I’m sure everyone has heard of Alexa, most (if not all) bloggers have installed the Alexa toolbar in their browser. But word on the street is that Alexa has overhauled their ranking system.
Rather than rely exclusively on the surfing habits of those that have installed the browser toolbar, they will also aggregate data from multiple sources.
It’s very obvious that there are issues with measuring traffic at a site based on someone having installed a toolbar onto their browser. It’s not the most reliable method of determining traffic. This is what has led to Alexa overhauling their system – I’m just surprised that it’s taken them so long.
There are other systems out there, that are capturing market share and doing a much better job of presenting “pretty” graphs and statistics. One such site is http://www.compete.com.
Compete also provide competetive information about sites that you look-up. For example, I did a report on John Chow dot com vs John Cow and it returned the traffic over the year broken down by month. But it also told me that there are 137 keywords that sent visitors to his site, and for John Cow there were 47 keywords. Compete will give you the first 5 keywords for free, and to get the rest of the information you need to pay (surprised?).
Compete uses the credit system, and when you first sign-up you get 5 free credit (they say that is $10.00 value so approx $2 = 1 credit).
Compete also provides a video tutorial of how their system works.
What concerned somewhat me was what I found on their About page:
Compete is a new breed of web analytics company. We have a diverse sample of 2,000,000+ U.S. internet users that have given us permission to analyze the web pages they visit and ask them questions via surveys. We’re betting that the insights we create from consumers’ online behavior – whether they’re watching, searching, shopping or socializing – is valuable for companies who are looking to radically improve their marketing. We think that web analytics means analyzing what consumers do across the entire web, not just what they do within a particular site, and that marketers can use this rich information across the entire company, not just for online media planning or site design decisions.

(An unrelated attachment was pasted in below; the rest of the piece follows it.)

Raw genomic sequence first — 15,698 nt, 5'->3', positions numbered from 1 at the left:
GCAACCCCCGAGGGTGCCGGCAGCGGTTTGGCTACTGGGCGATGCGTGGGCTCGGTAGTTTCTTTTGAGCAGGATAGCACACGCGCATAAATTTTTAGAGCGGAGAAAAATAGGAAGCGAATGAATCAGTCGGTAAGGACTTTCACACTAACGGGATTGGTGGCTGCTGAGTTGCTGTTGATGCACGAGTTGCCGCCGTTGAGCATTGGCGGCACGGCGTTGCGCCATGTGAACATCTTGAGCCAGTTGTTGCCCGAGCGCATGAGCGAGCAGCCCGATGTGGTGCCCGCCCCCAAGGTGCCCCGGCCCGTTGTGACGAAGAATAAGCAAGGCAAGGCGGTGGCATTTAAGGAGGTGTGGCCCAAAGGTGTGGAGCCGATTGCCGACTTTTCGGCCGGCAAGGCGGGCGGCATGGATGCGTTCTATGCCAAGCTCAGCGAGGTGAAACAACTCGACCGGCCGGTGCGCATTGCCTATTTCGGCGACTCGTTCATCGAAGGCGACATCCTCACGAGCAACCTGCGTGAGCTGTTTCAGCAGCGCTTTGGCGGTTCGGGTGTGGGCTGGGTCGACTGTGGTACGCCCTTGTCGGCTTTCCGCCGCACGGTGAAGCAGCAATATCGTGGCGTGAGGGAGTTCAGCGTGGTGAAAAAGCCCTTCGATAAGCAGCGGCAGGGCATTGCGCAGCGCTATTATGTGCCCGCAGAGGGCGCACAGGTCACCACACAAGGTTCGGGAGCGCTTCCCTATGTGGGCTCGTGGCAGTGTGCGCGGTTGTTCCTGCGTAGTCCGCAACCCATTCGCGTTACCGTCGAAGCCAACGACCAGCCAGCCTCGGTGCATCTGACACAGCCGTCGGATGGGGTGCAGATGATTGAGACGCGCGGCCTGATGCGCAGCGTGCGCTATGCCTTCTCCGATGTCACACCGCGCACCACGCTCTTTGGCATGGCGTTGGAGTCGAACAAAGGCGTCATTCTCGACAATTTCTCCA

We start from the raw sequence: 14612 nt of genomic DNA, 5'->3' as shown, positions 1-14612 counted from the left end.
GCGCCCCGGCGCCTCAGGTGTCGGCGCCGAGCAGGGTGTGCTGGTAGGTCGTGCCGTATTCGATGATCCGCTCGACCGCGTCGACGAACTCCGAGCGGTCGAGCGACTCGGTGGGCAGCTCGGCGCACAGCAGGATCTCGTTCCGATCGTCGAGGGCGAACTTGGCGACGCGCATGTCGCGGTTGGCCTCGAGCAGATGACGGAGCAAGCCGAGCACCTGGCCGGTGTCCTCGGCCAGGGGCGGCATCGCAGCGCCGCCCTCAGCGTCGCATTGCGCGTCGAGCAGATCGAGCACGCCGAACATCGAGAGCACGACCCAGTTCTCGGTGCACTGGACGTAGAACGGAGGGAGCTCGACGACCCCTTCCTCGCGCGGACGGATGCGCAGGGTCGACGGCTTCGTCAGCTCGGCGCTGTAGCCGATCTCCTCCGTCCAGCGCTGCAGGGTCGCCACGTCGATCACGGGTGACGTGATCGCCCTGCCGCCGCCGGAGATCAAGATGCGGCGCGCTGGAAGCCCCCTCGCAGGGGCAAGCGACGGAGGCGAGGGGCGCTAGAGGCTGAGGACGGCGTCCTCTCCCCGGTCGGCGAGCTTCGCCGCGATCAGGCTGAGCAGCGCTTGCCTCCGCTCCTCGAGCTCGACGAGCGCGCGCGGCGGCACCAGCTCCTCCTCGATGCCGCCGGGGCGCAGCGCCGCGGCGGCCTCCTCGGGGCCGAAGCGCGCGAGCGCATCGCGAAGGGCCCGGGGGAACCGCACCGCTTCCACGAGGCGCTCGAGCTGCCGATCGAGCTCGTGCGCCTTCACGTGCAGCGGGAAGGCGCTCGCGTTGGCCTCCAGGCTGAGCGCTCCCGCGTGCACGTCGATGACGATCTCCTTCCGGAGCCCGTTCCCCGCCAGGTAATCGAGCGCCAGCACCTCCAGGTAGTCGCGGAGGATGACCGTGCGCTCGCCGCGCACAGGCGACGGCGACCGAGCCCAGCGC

This is the same process used by many other companies, for example when you fill out surveys on your shopping habits or are telephone interviewed on the same.
Compete also runs a great blog (http://blog.compete.com), with a lot of valuable (and entertaining) information on it.
Back to Alexa…
The biggest change at Alexa has been to drop the exclusive reliance on the Alexa toolbar for traffic data. It was interesting the spin they threw on previous flaws:
Your ranking wasn’t wrong before [MB: Sure, but it wasn't right either], but it was different [MB: aaaaah, so that's what it was. Different...]. Alexa toolbar users’ interests and surfing habits could differ from those of the general population in a number of ways, and we described some of those possible differences on our website. While the vast majority of sites’ rankings were unaffected by such differences, we’ve worked hard on our new ranking system to adjust for situations in which they could matter. The new rankings should better reflect the interests and surfing habits of the broader population of Web users.
CrunchBase had this to say about the overhaul:
A search of tech blogs saw many with significant drops in rank, where as political sites have had big boosts. For example TechCrunch and the Drudge Report were tracking similar figures on Alexa prior to the change, where as now the Drudge Report is a mile out in front.
Although regularly derided in the past for its often bizarre results (like YouTube having more traffic that Google), Alexa has continued to maintain popularity due to its broad global reach and completely free service provision. Time will tell if Alexa has done enough to appease its strong and vocal critics.
What has this meant to you? Have you seen an increase/decrease in your Alexa ranking? Unfortunately from my current location, I am unable to access Alexa so can not tell what my new ranking is.
…not sure about your site, but I don’t know if I’d want to go around wearing a shirt like his
UPDATE: Here is my Alexa graph after the Alexa overhaul. The changes made very little impact. If I remember correctly, my Alexa score was around 287,xxx and now it’s 232,494. So a little bump for me.